Consumers Are Learning That Cooking Isn’t That Hard, Says McCormick

Traffic to the company's website is up over 200%

mccormick brands
McCormick reported an 8% increase in net sales for the quarter ending May 31. McCormick, Old Bay, French's, Frank's

Key Insight:

More cooking and baking happening at home during the pandemic has been a windfall for CPG manufacturers such as McCormick & Co. And the seasonings company has good reason to believe these trends will continue.

“One of the things that we truly believe is that cooking is a skill,” said Jill Pratt, McCormick’s chief marketing excellence officer. “It’s something that, as you get better at it, you want to do it more and more.”

As consumers have been making more of their own meals at home since the Covid-19 outbreak began, Pratt said they’ve discovered—or rediscovered—that cooking is “not as hard as people thought it was.”

On Thursday, the herbs and spices manufacturer reported that year-over-year net sales increased 8% to $1.4 billion for the quarter ending May 31. Household penetration also increased 16%, meaning millions of new pantries and refrigerators across the country now contain products from the company’s many brands, such as French’s, Old Bay and Frank’s RedHot.

“It’s a true expansion, which we’re pretty excited about,” said Pratt, noting that half the company’s growth is coming from people who are cooking more frequently, while the other half is coming from individuals who are beginning to get into the habit.

Pratt said the rate of consumers cooking at home is likely to persist even after the pandemic starts to subside, in large part because cooking makes people feel better about their health as they’re both witnessing and controlling what ingredients go into their meals.

“There’s less of that sense of guilt,” Pratt said. “If there is guilt because they’re baking something, they know exactly what that is [and] they know how to balance it out during the day.”

In early May, research from PricewaterhouseCoopers found that 69% of U.S. adults who’ve dedicated more time to cooking during the pandemic said the activity has improved their quality of life.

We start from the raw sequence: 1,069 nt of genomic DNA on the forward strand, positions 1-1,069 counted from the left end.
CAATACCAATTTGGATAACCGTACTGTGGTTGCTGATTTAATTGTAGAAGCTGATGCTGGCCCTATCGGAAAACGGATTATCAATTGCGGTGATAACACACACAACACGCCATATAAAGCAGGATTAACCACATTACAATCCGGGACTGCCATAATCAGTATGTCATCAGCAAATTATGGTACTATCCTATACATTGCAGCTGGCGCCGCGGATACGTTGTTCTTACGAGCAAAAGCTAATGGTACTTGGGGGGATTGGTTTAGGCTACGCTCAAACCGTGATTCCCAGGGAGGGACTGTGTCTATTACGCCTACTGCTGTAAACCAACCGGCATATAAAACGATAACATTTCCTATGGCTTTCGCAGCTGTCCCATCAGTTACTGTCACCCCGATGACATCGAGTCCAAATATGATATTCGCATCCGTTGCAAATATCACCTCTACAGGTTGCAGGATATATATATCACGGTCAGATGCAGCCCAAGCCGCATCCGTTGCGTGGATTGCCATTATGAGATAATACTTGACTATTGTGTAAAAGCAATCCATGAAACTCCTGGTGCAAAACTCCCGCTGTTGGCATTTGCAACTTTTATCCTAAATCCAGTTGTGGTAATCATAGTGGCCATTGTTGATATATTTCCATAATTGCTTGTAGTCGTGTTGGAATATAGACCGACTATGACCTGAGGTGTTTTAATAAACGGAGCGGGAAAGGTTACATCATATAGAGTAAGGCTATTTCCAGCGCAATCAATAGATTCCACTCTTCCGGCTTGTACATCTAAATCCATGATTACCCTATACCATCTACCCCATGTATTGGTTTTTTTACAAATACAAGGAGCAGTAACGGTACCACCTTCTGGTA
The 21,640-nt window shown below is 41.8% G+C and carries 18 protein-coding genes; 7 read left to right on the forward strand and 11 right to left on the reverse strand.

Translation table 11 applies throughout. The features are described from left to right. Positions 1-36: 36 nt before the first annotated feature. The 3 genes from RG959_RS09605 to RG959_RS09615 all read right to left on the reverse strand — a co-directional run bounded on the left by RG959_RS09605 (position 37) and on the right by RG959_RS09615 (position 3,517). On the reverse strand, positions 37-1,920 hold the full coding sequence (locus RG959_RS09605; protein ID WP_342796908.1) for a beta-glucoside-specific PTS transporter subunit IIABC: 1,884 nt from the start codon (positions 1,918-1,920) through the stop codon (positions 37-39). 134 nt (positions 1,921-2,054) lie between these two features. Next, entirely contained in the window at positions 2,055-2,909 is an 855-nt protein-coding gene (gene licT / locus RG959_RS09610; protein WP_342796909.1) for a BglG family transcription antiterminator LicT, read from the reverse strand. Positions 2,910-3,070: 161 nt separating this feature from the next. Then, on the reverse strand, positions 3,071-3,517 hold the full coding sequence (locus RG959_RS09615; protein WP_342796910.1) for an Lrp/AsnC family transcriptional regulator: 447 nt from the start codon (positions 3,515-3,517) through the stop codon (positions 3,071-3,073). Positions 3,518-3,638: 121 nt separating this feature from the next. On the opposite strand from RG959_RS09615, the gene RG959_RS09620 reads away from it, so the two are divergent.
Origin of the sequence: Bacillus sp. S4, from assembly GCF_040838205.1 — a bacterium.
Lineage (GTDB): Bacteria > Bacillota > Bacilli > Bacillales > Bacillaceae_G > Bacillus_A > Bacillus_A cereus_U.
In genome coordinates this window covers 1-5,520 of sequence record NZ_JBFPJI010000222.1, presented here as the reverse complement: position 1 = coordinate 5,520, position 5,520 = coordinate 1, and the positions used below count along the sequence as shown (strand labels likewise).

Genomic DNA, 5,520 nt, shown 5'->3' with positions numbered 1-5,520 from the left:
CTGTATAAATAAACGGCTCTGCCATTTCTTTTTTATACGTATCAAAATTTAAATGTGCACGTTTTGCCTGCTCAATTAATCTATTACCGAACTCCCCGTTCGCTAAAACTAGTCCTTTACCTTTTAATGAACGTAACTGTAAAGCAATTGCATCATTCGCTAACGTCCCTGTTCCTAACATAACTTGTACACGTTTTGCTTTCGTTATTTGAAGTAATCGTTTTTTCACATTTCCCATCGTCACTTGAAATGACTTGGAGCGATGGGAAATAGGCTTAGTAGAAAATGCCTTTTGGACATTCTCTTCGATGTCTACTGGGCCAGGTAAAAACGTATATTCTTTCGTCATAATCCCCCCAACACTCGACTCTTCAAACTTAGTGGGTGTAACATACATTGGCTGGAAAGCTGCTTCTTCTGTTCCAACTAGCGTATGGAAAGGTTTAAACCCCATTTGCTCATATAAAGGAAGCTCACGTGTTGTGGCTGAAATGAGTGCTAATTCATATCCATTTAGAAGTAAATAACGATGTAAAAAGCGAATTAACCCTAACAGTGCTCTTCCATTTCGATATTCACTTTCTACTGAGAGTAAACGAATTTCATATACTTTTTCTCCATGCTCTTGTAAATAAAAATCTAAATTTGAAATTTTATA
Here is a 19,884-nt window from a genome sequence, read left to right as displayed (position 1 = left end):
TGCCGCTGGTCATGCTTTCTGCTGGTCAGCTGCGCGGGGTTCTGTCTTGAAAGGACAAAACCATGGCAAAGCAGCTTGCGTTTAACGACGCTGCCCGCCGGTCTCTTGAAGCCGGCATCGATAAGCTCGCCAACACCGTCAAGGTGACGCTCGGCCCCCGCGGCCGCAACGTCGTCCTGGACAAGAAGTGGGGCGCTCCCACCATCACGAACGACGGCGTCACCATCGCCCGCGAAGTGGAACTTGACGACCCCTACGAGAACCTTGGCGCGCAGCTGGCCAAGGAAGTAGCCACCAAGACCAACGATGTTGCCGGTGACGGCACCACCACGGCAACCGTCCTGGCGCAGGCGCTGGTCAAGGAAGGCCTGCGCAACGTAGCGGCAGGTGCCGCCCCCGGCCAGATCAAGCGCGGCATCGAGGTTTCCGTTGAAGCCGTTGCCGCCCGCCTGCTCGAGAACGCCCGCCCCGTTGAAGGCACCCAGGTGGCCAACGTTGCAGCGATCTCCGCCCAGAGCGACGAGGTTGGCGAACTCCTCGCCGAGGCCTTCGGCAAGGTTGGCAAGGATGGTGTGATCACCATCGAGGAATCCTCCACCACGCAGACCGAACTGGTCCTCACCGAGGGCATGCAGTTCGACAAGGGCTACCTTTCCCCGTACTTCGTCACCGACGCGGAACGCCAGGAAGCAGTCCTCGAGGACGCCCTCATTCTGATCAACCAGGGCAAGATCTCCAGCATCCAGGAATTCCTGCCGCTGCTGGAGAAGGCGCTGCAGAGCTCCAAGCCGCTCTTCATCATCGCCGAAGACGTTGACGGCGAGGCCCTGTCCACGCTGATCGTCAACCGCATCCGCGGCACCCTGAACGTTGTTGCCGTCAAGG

Recent survey data from the sales and marketing agency Acosta shows that 42% of consumers are eating more meals with family members, suggesting a resurgence of quality time around the dinner table. Preparing food for others is also a good way to show affection and appreciation.

“Cooking and baking, certainly, is sometimes an activity to do with the whole family [and] with children as entertainment, but it’s also a way of caring for others and showing people that they care,” Pratt said.

Despite the good news on the home front, not everything has been idyllic for McCormick. The company’s business segment that provides products to restaurants and other food service customers dropped 18% during the past quarter, with sales declining from $537.8 million to $438.5 million. Pratt noted that as states are beginning to open up again and people are going out to eat, sales have begun to rebound.

In terms of marketing efforts, the company is planning to increase its investments in the second half of 2020. For the past quarter, McCormick spent 41% more on working media compared to the same period last year, according to Pratt. In March, McCormick named 360i as its media agency of record.

At the onset of the outbreak, McCormick began rolling out step-by-step cooking shows on social media featuring McCormick’s food stylist Rachel Miller and executive chef Kevan Vetter. Pratt said the company now has 50 such videos on Instagram, which have attracted over 4 million impressions.

During the quarter, McCormick reported that organic traffic to its website was up over 200%, with consumers aged 18-34 searching for recipes and cooking tips leading the surge.

In May, McCormick partnered with actress Drew Barrymore, who hosted a virtual event on Instagram Live called #TacosTogether. Later that month, the company paired Frank’s RedHot with former NFL quarterback Eli Manning for a series of tweets that involved, as Pratt put it, a “little bit of good-natured trash talking” aimed at his brother, Peyton Manning, who was playing in a celebrity golf tournament.

“We’re investing to make sure that we capture this growth, and that people are using all the products they buy,” Pratt said. “We’re definitely in a lean-in mode with our consumers.”

@hiebertpaul Paul Hiebert is a CPG reporter at Adweek, where he focuses on data-driven stories that help illustrate changes in consumer behavior and sentiment.